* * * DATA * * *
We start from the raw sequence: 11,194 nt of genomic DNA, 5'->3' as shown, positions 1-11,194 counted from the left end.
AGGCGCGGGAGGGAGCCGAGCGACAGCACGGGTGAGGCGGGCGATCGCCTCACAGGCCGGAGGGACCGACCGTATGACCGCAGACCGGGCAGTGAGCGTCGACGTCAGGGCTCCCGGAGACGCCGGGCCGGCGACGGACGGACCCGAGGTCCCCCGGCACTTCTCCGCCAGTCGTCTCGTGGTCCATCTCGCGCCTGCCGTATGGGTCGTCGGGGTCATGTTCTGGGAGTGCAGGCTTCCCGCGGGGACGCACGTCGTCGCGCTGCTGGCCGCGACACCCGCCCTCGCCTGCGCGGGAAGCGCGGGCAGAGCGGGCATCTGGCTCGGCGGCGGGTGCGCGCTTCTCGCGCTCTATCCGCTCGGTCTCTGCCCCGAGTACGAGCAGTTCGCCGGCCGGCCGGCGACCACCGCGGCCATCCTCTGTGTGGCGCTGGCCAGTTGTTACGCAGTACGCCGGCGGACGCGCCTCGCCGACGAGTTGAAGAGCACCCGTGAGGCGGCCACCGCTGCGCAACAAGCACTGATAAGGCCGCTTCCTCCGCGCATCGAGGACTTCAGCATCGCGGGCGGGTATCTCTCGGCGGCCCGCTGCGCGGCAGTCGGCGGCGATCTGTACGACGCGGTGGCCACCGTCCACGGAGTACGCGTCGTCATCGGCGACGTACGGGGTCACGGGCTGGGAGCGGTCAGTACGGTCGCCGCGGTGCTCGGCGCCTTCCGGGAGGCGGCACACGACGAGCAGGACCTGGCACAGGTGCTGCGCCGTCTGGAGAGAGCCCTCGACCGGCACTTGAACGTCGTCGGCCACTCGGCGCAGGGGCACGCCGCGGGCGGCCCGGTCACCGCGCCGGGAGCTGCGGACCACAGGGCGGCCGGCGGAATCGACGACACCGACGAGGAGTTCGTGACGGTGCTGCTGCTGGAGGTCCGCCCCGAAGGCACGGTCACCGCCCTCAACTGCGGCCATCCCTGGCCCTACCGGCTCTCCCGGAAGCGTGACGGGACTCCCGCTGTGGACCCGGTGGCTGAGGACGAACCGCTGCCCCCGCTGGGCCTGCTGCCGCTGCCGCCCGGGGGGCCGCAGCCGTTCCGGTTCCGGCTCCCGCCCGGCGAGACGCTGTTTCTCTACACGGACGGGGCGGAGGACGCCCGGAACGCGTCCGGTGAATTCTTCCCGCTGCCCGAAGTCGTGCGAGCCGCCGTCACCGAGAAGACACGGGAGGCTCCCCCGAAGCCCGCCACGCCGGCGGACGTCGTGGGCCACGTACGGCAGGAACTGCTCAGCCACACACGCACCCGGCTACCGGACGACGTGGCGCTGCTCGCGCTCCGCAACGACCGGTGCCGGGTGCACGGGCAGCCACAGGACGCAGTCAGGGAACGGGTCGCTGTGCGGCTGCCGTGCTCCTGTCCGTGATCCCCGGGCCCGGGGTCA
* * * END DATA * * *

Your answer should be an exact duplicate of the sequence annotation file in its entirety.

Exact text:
We start from the raw sequence: 11,194 nt of genomic DNA, 5'->3' as shown, positions 1-11,194 counted from the left end.
AGGCGCGGGAGGGAGCCGAGCGACAGCACGGGTGAGGCGGGCGATCGCCTCACAGGCCGGAGGGACCGACCGTATGACCGCAGACCGGGCAGTGAGCGTCGACGTCAGGGCTCCCGGAGACGCCGGGCCGGCGACGGACGGACCCGAGGTCCCCCGGCACTTCTCCGCCAGTCGTCTCGTGGTCCATCTCGCGCCTGCCGTATGGGTCGTCGGGGTCATGTTCTGGGAGTGCAGGCTTCCCGCGGGGACGCACGTCGTCGCGCTGCTGGCCGCGACACCCGCCCTCGCCTGCGCGGGAAGCGCGGGCAGAGCGGGCATCTGGCTCGGCGGCGGGTGCGCGCTTCTCGCGCTCTATCCGCTCGGTCTCTGCCCCGAGTACGAGCAGTTCGCCGGCCGGCCGGCGACCACCGCGGCCATCCTCTGTGTGGCGCTGGCCAGTTGTTACGCAGTACGCCGGCGGACGCGCCTCGCCGACGAGTTGAAGAGCACCCGTGAGGCGGCCACCGCTGCGCAACAAGCACTGATAAGGCCGCTTCCTCCGCGCATCGAGGACTTCAGCATCGCGGGCGGGTATCTCTCGGCGGCCCGCTGCGCGGCAGTCGGCGGCGATCTGTACGACGCGGTGGCCACCGTCCACGGAGTACGCGTCGTCATCGGCGACGTACGGGGTCACGGGCTGGGAGCGGTCAGTACGGTCGCCGCGGTGCTCGGCGCCTTCCGGGAGGCGGCACACGACGAGCAGGACCTGGCACAGGTGCTGCGCCGTCTGGAGAGAGCCCTCGACCGGCACTTGAACGTCGTCGGCCACTCGGCGCAGGGGCACGCCGCGGGCGGCCCGGTCACCGCGCCGGGAGCTGCGGACCACAGGGCGGCCGGCGGAATCGACGACACCGACGAGGAGTTCGTGACGGTGCTGCTGCTGGAGGTCCGCCCCGAAGGCACGGTCACCGCCCTCAACTGCGGCCATCCCTGGCCCTACCGGCTCTCCCGGAAGCGTGACGGGACTCCCGCTGTGGACCCGGTGGCTGAGGACGAACCGCTGCCCCCGCTGGGCCTGCTGCCGCTGCCGCCCGGGGGGCCGCAGCCGTTCCGGTTCCGGCTCCCGCCCGGCGAGACGCTGTTTCTCTACACGGACGGGGCGGAGGACGCCCGGAACGCGTCCGGTGAATTCTTCCCGCTGCCCGAAGTCGTGCGAGCCGCCGTCACCGAGAAGACACGGGAGGCTCCCCCGAAGCCCGCCACGCCGGCGGACGTCGTGGGCCACGTACGGCAGGAACTGCTCAGCCACACACGCACCCGGCTACCGGACGACGTGGCGCTGCTCGCGCTCCGCAACGACCGGTGCCGGGTGCACGGGCAGCCACAGGACGCAGTCAGGGAACGGGTCGCTGTGCGGCTGCCGTGCTCCTGTCCGTGATCCCCGGGCCCGGGGTCA